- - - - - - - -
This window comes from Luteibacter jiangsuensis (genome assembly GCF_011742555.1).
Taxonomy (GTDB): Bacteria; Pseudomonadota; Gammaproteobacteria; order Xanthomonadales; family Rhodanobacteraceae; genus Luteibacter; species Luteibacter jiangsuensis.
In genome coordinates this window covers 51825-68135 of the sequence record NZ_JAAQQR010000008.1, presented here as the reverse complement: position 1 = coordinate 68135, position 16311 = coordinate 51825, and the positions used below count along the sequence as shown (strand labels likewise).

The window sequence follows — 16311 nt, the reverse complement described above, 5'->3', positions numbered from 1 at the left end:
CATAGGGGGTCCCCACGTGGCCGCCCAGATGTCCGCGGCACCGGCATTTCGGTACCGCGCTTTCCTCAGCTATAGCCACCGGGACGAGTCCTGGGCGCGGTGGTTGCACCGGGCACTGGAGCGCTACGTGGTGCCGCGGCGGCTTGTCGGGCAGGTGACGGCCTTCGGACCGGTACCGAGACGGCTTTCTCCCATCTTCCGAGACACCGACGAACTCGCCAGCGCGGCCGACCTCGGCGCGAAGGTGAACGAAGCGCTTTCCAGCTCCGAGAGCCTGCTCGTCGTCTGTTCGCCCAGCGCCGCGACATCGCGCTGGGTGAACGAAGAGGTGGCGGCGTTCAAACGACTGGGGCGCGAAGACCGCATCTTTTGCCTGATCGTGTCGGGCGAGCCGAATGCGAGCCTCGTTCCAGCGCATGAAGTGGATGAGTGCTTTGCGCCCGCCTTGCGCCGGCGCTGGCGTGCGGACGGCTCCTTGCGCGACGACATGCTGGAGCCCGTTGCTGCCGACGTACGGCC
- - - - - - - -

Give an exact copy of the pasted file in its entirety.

This window comes from Luteibacter jiangsuensis (genome assembly GCF_011742555.1).
Taxonomy (GTDB): Bacteria; Pseudomonadota; Gammaproteobacteria; order Xanthomonadales; family Rhodanobacteraceae; genus Luteibacter; species Luteibacter jiangsuensis.
In genome coordinates this window covers 51825-68135 of the sequence record NZ_JAAQQR010000008.1, presented here as the reverse complement: position 1 = coordinate 68135, position 16311 = coordinate 51825, and the positions used below count along the sequence as shown (strand labels likewise).

The window sequence follows — 16311 nt, the reverse complement described above, 5'->3', positions numbered from 1 at the left end:
CATAGGGGGTCCCCACGTGGCCGCCCAGATGTCCGCGGCACCGGCATTTCGGTACCGCGCTTTCCTCAGCTATAGCCACCGGGACGAGTCCTGGGCGCGGTGGTTGCACCGGGCACTGGAGCGCTACGTGGTGCCGCGGCGGCTTGTCGGGCAGGTGACGGCCTTCGGACCGGTACCGAGACGGCTTTCTCCCATCTTCCGAGACACCGACGAACTCGCCAGCGCGGCCGACCTCGGCGCGAAGGTGAACGAAGCGCTTTCCAGCTCCGAGAGCCTGCTCGTCGTCTGTTCGCCCAGCGCCGCGACATCGCGCTGGGTGAACGAAGAGGTGGCGGCGTTCAAACGACTGGGGCGCGAAGACCGCATCTTTTGCCTGATCGTGTCGGGCGAGCCGAATGCGAGCCTCGTTCCAGCGCATGAAGTGGATGAGTGCTTTGCGCCCGCCTTGCGCCGGCGCTGGCGTGCGGACGGCTCCTTGCGCGACGACATGCTGGAGCCCGTTGCTGCCGACGTACGGCC